Wheat flour tortillas

Homemade wheat flour tortillas--easier than you'd think!

Wheat flour tortillas

Preparation time: 30 mins
Cooking time: 1 min
Total time: 40 mins
Serves: 10 tortillas

So I’ve wanted to try making wheat tortillas for the longest time, and I finally took the plunge. Part of “Aliette has no brain anymore and can only cook” series of experiments (next one should be pitta bread!).

I make absolutely no claim to authenticity for this recipe (I believe one should use beef drippings, or at the very least lard, for the traditional version, but both are in short supply here): I found it on Chef Nini’s blog, which is a lovely resource for all things cooking, and adapted the cooking process to my own kitchen which has no comal or any other specialised equipment (and which I’m pretty sure has the wrong flour).

Several recipes I’ve seen on the net have baking powder in addition to the other ingredients. Honestly, for flat things like that which barely rise, I’m happy to skip it–the tortillas have a good tendency to balloon on their own.

The dough itself is pretty easy to make if you’re used to making pastry dough or similar; the tricky bit is managing to roll out the tortillas. We developed a DIY system which involves a flat circle of black steel (the bottom of a tart mould, actually), a rolling pin, and the H: he flours the circle, rolls out the ball of dough, and then rolls it out of the circle very carefully, tilting the circle downwards at the same time to gather the dough in his hands. According to him it’s fairly simple (your mileage may vary). The other option is pressing down on the dough with the palm of your hand, and then spreading it out with a thin rolling pin (I’d have used the pin I keep for dumplings rather than the larger Western one. One day I should make a video lol, but see here for an idea of the technique).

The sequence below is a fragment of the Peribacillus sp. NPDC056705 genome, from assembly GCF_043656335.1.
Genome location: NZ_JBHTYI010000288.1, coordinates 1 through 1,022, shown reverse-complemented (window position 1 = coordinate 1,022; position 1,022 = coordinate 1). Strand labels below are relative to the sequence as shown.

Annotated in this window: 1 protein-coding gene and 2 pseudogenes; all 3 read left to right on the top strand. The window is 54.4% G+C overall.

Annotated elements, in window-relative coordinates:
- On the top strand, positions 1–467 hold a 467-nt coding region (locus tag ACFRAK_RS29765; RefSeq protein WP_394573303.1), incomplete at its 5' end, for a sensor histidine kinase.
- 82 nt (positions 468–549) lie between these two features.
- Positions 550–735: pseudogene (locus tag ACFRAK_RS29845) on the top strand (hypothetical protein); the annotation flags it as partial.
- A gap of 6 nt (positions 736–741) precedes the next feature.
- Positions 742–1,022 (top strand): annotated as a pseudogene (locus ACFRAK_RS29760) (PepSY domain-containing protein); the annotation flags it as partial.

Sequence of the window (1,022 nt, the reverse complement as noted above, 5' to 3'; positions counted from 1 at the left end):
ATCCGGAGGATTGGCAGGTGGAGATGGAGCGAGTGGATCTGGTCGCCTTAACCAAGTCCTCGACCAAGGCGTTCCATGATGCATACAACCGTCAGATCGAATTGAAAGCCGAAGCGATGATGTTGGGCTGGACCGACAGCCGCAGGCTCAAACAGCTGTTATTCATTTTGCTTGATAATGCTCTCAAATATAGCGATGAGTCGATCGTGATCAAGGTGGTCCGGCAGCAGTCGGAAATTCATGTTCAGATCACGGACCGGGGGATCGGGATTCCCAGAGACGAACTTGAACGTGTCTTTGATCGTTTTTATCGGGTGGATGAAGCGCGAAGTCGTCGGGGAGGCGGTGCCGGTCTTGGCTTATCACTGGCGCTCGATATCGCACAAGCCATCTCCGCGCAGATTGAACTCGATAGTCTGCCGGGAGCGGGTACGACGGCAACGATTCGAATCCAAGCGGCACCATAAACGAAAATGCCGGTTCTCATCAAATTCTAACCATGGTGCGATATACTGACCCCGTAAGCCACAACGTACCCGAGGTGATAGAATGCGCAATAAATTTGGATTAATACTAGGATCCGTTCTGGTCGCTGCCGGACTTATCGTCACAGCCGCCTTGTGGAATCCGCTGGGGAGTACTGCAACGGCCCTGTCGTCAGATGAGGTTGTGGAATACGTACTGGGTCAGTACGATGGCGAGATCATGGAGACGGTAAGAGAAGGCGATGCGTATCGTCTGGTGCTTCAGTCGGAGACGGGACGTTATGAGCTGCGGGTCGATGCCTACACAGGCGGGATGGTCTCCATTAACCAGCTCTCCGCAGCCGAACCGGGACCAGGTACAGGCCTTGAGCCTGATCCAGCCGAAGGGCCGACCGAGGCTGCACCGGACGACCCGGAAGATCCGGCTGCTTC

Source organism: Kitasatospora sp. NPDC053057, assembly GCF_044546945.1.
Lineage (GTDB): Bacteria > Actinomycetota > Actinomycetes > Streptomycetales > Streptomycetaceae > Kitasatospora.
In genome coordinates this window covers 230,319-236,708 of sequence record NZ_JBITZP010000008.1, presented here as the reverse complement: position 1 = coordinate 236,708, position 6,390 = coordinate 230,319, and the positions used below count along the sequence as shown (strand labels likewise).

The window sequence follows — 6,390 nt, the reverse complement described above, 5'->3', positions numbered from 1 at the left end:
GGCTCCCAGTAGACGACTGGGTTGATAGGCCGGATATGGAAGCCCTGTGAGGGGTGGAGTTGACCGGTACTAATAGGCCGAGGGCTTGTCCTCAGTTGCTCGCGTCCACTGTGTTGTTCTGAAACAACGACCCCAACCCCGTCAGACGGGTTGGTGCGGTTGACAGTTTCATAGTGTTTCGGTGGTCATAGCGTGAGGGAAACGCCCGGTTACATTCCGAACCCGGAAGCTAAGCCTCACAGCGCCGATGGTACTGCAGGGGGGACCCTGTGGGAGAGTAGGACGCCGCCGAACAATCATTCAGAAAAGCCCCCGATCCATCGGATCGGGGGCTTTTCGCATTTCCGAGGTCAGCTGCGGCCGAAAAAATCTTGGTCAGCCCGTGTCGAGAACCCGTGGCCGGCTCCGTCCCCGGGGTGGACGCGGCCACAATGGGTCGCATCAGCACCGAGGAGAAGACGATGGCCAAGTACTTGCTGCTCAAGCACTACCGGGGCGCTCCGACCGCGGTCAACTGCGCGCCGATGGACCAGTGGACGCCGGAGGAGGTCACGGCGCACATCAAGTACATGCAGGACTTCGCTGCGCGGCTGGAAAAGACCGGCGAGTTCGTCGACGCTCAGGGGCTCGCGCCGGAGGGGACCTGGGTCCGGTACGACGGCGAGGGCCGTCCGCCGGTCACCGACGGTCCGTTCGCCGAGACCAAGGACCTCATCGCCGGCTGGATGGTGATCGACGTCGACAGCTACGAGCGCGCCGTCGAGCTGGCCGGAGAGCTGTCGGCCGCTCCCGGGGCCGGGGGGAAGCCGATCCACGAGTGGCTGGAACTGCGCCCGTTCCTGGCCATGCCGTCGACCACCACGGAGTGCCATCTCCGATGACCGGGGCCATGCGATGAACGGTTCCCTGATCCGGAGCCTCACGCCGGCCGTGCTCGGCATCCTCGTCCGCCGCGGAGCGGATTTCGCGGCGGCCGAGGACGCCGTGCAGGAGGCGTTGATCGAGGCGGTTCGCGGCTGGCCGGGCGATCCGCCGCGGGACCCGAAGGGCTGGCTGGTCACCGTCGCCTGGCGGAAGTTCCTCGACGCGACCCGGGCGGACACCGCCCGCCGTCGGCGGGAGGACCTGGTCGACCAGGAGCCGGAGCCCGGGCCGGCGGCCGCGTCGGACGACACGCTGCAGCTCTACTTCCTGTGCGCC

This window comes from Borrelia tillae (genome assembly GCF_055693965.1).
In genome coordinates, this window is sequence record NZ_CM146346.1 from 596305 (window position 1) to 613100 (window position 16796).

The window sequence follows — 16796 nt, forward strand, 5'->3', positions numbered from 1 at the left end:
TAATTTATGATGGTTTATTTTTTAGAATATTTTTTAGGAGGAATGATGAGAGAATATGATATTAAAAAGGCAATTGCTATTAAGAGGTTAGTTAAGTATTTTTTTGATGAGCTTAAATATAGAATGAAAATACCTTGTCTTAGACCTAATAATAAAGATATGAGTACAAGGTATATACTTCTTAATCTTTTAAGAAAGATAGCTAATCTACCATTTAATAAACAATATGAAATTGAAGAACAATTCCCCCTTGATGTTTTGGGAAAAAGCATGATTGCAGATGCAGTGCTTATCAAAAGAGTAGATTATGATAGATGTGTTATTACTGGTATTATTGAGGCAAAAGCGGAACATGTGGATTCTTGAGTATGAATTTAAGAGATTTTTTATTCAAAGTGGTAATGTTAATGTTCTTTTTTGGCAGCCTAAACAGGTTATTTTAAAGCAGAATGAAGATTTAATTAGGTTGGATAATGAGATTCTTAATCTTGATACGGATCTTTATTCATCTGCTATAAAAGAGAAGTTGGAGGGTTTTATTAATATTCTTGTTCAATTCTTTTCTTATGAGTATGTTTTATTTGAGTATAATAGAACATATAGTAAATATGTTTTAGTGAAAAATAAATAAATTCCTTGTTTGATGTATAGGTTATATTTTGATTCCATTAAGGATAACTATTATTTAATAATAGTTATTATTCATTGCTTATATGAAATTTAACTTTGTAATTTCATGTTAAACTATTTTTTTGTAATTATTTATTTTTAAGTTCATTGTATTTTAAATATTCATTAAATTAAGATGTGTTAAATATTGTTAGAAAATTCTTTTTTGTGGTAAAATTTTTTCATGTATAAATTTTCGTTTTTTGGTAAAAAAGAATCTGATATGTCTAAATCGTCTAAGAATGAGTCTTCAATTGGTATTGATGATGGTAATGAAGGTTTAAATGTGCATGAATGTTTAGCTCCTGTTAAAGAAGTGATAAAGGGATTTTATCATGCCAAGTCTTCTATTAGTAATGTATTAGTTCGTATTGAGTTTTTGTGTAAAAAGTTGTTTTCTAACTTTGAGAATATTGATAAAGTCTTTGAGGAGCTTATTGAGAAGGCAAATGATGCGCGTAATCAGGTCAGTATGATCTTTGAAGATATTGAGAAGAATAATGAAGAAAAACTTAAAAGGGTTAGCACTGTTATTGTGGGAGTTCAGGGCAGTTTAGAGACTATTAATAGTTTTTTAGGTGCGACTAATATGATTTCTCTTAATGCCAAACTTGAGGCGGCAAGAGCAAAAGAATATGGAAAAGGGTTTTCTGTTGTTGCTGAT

A short comment on the flour: I use T45/T55 flour with around 10% protein content, I’m guessing the US equivalent would be all purpose flour, and the UK equivalent plain flour. There’s no need for bread flour (the higher protein content of the bread flour is mostly wasted on stuff like this, which isn’t meant to rise: it makes the tortillas marginally more chewy but I should think it’s not worth it).

For cooking we use a heavy cast iron skillet, which has the advantage of keeping a steady heat throughout no matter how many tortillas you throw at it. Be careful not to overcook the tortillas or they’ll become hard when they cool down and you won’t be able to wrap anything with them! (also, do keep medium heat. There’s a funky reaction which I call “the pitta effect”, which happens on high heat, where the entire tortilla puffs up and forms a large pocket. Perfect for pitta bread, sucky for tortillas).

They don’t keep well once they’re cooked and are best eaten fresh; but you can refrigerate the dough after putting it together (the first time, before putting it into balls), in a bowl covered with cling film. Withdraw it from the fridge 60 to 90 minutes before cooking, depending on the local temperature.

The tortilla in the cast iron pan

The tortilla in the cast iron pan

Flour tortillas
Recipe type: Bread
Cuisine: Mexican
Prep time: 
Cook time: 
Total time: 
Serves: 10 tortillas
Homemade tortillas--less complicated than you'd think!
  • 300g flour (T45/T55 if in France)
  • 75g butter, softened and cut into cubes
  • Large pinch salt
  • Large pinch sugar
  • 14-15 cl very warm water
  1. Rub the butter into the flour until you obtain something a bit "sandy"--all the butter should be absorbed by the flour: given the amounts, you'll have slightly greasy flour. Add the salt and sugar, then the water little by little until it forms a soft dough. Knead just enough to bring the dough together. Let it rest 5 minutes.
  2. Divide into 10 balls of equal size. Leave them to rest for 20 minutes.
  3. Meanwhile, preheat a cast iron skillet or a heavy frying pan with no oil on medium heat.
  4. Roll out the first ball into a circle. Put it in the pan. When it starts developing large puffy bubbles (30 s to 1 min in, don't overcook!), flip it, and cook the other side a similar time as the first. Repeat with the other balls.
  5. Store the tortillas in a kitchen cloth. Eat shortly afterwards